GLENDALE, Ariz. (AP) - Arizona Gov. Doug Ducey on Friday announced that the state would receive 100 ventilators from the federal stockpile, a fraction of the 5,000 first approved and far below the 500 Arizona’s top health official said is needed immediately.
Ducey praised President Donald Trump for his “urgent action and real leadership” in sending the machines that force oxygen into the lungs of patients critically ill with COVID-19. The Republican governor also thanked GOP Sen. Martha McSally for “advocating for these ventilators and helping to make this happen.”
But the shipment falls far short of the number originally approved by federal officials for Arizona and is just one-fifth what the state’s top public health official said is needed quickly.
Health Services Department Director Dr. Cara Christ told The Associated Press last week that the state needs 500 ventilators to be ready for a surge in cases expected later this month. At least 340 ventilators would equip a Phoenix hospital that is being reopened to care for critically ill patients.
Ducey on Thursday had touted the planned reopening of St. Luke’s Medical Center in Phoenix, which will be used to treat seriously ill virus patients. But without ventilators, that plan can’t be fulfilled.
More ventilators also are needed to treat patients from the Navajo Nation, where a major outbreak is underway.
Christ had originally asked federal officials for 5,000 ventilators based on projected need and the request was approved by federal officials. She revised that request to 500 after it became clear there was no way Arizona would get that many from a shrinking federal stockpile. New York state alone had requested 30,000 and got only 4,000, Christ noted.
“When we heard what New York got in comparison to their request … we became highly aware that we weren’t going to get those 5,000 ventilators,” she said last week.
A revised estimate shows the state will need about 1,500 ICU beds with ventilators to treat virus patients, Christ said. The state has 1,500 beds with ventilators already, about a third in use, so it needs to add about 500 more to meet expected demand.
Across Arizona, 3,112 coronavirus cases resulting in 97 deaths were reported as of Friday. A cluster of cases on the Navajo Nation has led tribal officials to order a weekend long lockdown for all residents and visitors.
The state has about 16,900 licensed hospital beds and expects to need 7,000 to 13,000 more to treat virus cases. More than half those added beds will be in existing hospitals that greatly boost capacity. The Army Corps of Engineers has surveyed many other sites for temporary hospitals.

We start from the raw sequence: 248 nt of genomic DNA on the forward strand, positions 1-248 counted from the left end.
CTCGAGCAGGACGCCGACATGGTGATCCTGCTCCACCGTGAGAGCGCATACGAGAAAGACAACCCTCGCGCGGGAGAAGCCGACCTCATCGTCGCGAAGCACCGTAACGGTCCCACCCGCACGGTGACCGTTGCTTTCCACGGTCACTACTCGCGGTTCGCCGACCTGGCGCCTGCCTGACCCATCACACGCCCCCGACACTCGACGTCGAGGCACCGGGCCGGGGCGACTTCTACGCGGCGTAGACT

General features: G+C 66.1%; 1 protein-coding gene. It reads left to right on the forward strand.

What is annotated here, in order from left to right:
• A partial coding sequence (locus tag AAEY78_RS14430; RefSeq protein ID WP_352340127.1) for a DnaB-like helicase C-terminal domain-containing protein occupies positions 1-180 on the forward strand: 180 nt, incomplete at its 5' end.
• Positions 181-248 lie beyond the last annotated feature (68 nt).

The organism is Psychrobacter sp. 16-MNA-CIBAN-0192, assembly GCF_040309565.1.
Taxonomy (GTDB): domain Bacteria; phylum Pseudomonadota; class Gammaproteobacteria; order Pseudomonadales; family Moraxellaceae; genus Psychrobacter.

Christ said Flagstaff is the next city that will get a new treatment facility, designed to take patients who no longer need care in an acute hospital.
Coconino County and neighboring Navajo County have each reported hundreds of coronavirus cases. Flagstaff Medical Center’s website said Friday that it had 45 patients who had tested positive for coronavirus and an additional 27 whose results were pending.
The virus has swept with ferocity through the Navajo Nation, which spans parts of Arizona, New Mexico and Utah. The tribe has recorded more than 550 cases and 22 deaths among Navajos who live on the 27,000-square-mile (70,000-square-kilometer) reservation.
For most people, the coronavirus causes mild or moderate symptoms, such as fever and cough that clear up in two to three weeks. For some, especially older adults and people with existing health problems, it can cause more severe illness, including pneumonia, and death. The vast majority of people recover.
Meanwhile, a fourth case of the coronavirus has been reported among Arizona’s 42,000 prison inmates.
Corrections officials say two inmates at the state prison in Florence have tested positive for COVID-19. Earlier this week, an inmate in Tucson and another in Marana also tested positive.
The Arizona Department of Corrections, Rehabilitation and Reentry has repeatedly declined to say whether any prison employees have tested positive for COVID-19.
Jails, detention centers and prisons are believed to be vulnerable to a coronavirus outbreak because inmates with compromised health live in close quarters and jail employees cycle in and out of those facilities each day.
Associated Press reporters Paul Davenport and Jacques Billeaud in Phoenix and Susan Montoya Bryan in Albuquerque, New Mexico, contributed.
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